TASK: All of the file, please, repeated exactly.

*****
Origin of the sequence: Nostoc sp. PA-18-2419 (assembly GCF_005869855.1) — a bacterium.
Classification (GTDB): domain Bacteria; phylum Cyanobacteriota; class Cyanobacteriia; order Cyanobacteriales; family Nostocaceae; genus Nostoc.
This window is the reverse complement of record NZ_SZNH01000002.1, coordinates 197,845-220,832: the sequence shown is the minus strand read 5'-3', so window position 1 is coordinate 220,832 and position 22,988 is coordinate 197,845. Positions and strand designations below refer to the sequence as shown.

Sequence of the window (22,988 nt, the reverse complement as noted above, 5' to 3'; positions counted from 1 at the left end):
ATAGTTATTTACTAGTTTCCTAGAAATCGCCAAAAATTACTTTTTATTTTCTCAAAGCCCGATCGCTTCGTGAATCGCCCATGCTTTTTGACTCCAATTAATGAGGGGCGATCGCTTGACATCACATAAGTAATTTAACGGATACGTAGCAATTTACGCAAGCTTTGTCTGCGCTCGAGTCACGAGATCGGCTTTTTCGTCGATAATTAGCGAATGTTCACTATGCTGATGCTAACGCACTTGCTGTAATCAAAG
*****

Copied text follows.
Origin of the sequence: Nostoc sp. PA-18-2419 (assembly GCF_005869855.1) — a bacterium.
Classification (GTDB): domain Bacteria; phylum Cyanobacteriota; class Cyanobacteriia; order Cyanobacteriales; family Nostocaceae; genus Nostoc.
This window is the reverse complement of record NZ_SZNH01000002.1, coordinates 197,845-220,832: the sequence shown is the minus strand read 5'-3', so window position 1 is coordinate 220,832 and position 22,988 is coordinate 197,845. Positions and strand designations below refer to the sequence as shown.

Sequence of the window (22,988 nt, the reverse complement as noted above, 5' to 3'; positions counted from 1 at the left end):
ATAGTTATTTACTAGTTTCCTAGAAATCGCCAAAAATTACTTTTTATTTTCTCAAAGCCCGATCGCTTCGTGAATCGCCCATGCTTTTTGACTCCAATTAATGAGGGGCGATCGCTTGACATCACATAAGTAATTTAACGGATACGTAGCAATTTACGCAAGCTTTGTCTGCGCTCGAGTCACGAGATCGGCTTTTTCGTCGATAATTAGCGAATGTTCACTATGCTGATGCTAACGCACTTGCTGTAATCAAAG